Let’s Talk Progress

My husband is worried about me.

“You’re not getting enough sleep,” he said the other day.

“I’m writing,” I said.

“At two in the morning?” He didn’t sound as if he doubted me, but more like he was scolding me.

“It’s the only time I’ve got,” I said.  And that’s pretty much the truth. “I teach 24 hours a week, I spend another 24 grading or getting ready for classes, I spend another 15-20 hours a week on my ICL students.  That’s 63 hours a week at a minimum working.  The only time I can write is late at night.”

It’s not like we haven’t had this same conversation four or five times already in the past month. To prove to him that I was really working, and not just trying to induce sleep-deprived hallucinations, I printed out a copy of the novel I’ve been working on.

“Here,” I said, handing him the inch-thick stack of papers. “See! Working. Writing.”

He flipped through the first few pages, then wandered off somewhere with the whole stack.  I had to leave for work right about then, so I didn’t follow him to see where he went.

When I got home from my Wednesday night Composition class, my hubby was sitting on the sofa, the draft of the novel thus far at his feet.

“It’s really good,” he said. He reads a lot of my stuff, and he’s not one of those “I love you so I’ll tell you it’s good even if I don’t think it’s worth using in my birdcage” types.  He makes good comments. He was wonderfully helpful on “The Deepest Blue” with comments like “A teen-aged boy wouldn’t do this, or wouldn’t say this.” He used to be one, so I take his opinion quite seriously on things like that.

“Thanks,” I said, dropping my keys on the table.

“I didn’t know you were working on something like this,” he said.  He handed me the stack of papers then hugged me. “But you still need more sleep.”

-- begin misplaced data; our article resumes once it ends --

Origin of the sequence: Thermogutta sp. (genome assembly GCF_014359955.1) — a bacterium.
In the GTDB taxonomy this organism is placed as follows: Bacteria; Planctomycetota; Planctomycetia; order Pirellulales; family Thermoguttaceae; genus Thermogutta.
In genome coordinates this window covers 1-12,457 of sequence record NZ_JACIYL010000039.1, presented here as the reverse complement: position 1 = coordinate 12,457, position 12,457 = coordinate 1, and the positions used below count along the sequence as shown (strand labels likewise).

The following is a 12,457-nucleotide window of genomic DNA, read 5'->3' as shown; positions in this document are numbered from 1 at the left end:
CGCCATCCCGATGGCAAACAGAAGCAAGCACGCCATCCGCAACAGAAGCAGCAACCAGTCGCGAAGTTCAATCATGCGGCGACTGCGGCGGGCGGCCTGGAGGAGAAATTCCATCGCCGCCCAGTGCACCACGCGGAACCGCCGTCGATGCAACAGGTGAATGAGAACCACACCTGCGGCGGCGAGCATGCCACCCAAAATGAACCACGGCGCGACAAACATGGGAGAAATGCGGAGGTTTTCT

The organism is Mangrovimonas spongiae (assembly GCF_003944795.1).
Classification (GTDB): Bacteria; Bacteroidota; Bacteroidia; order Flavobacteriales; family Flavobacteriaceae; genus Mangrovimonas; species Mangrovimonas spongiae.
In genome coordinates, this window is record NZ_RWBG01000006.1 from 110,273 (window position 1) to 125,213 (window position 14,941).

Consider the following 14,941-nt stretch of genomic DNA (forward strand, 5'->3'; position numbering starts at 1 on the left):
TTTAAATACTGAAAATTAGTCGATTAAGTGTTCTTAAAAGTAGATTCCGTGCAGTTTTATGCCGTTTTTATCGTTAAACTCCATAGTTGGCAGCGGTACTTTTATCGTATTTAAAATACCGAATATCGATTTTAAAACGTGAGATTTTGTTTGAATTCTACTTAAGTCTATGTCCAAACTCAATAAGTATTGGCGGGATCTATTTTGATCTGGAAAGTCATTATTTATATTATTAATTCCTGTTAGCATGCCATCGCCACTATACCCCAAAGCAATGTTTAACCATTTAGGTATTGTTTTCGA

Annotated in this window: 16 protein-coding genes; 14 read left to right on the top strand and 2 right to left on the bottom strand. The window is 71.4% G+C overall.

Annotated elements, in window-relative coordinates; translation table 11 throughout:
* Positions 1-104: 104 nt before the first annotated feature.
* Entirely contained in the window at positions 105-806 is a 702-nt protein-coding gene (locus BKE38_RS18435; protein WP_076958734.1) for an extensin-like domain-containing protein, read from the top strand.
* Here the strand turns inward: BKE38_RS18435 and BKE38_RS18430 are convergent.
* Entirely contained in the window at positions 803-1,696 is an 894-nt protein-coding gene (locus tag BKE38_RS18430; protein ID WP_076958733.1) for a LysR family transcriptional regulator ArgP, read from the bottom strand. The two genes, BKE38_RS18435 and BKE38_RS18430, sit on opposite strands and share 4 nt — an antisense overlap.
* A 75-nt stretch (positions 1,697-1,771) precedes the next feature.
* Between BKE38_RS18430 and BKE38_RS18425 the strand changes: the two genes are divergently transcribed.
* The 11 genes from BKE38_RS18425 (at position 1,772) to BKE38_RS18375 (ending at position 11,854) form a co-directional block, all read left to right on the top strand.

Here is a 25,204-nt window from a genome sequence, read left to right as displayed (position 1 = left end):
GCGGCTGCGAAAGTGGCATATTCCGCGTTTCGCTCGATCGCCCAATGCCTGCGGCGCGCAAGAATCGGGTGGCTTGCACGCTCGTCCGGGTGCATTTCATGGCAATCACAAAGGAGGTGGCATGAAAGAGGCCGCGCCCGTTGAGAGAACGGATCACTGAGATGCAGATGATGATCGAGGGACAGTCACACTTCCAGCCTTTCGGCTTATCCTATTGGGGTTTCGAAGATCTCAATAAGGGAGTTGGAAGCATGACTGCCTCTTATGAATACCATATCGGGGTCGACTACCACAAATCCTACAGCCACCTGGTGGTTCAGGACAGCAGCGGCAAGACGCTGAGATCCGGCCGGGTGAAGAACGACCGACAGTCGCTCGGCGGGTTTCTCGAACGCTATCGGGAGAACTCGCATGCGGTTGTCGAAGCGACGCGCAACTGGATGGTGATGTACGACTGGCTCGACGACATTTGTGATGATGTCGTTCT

“I know, but when am I supposed to write?”

We negotiated, and we came up with some alternatives.  He said he was willing to give up some time on the weekends to let me have time to write.  IE – he’d do a few loads of laundry and clean the bathroom so that I could have daylight writing time.  I nearly cried. I promised to try to come to bed earlier two nights a week.  It’s a compromise for now.  We start this weekend.  We’ll see how it goes.


4 thoughts on “Let’s Talk Progress

  1. sandysays1 says:

    Your conversation sounds similiar to ones between my human and his wife– on which I eavesdrop. He often goes to sleep at midnight and is up writing at 3 AM. From my canine’s view, the partnership is what makes them both stronger. Visit me at http://www.sandysays1.wordpress.com

  2. drtombibey says:

    Ms Kim,

    My wife can sense I am getting exhausted before I do. She is right almost every time, too. She is so uncanny about it I pay attention when she says it even if I can’t see it coming.

    Dr. B

  3. Judy Berna says:

    I just found your blog tonight, through Alison McGhee’s, and I quickly bookmarked it. Reading that other writers struggle to find the time to write really encourages me. I know it is true, but seeing your words gives me new hope.

    I have a husband much like yours – loving, supportive, sometimes too brutally honest, always means the best. It is a gift to have such a life time friend.

    Keep up the great work. I’ll check in as time allows. I’m pretty confident your thoughts and ideas will sound very familiar to my own journey.


  4. Karen says:

    Kim, you and I are in sync at the moment with our blog posts 🙂 I think the compromise you have reached is great. Hope it works for all of you!

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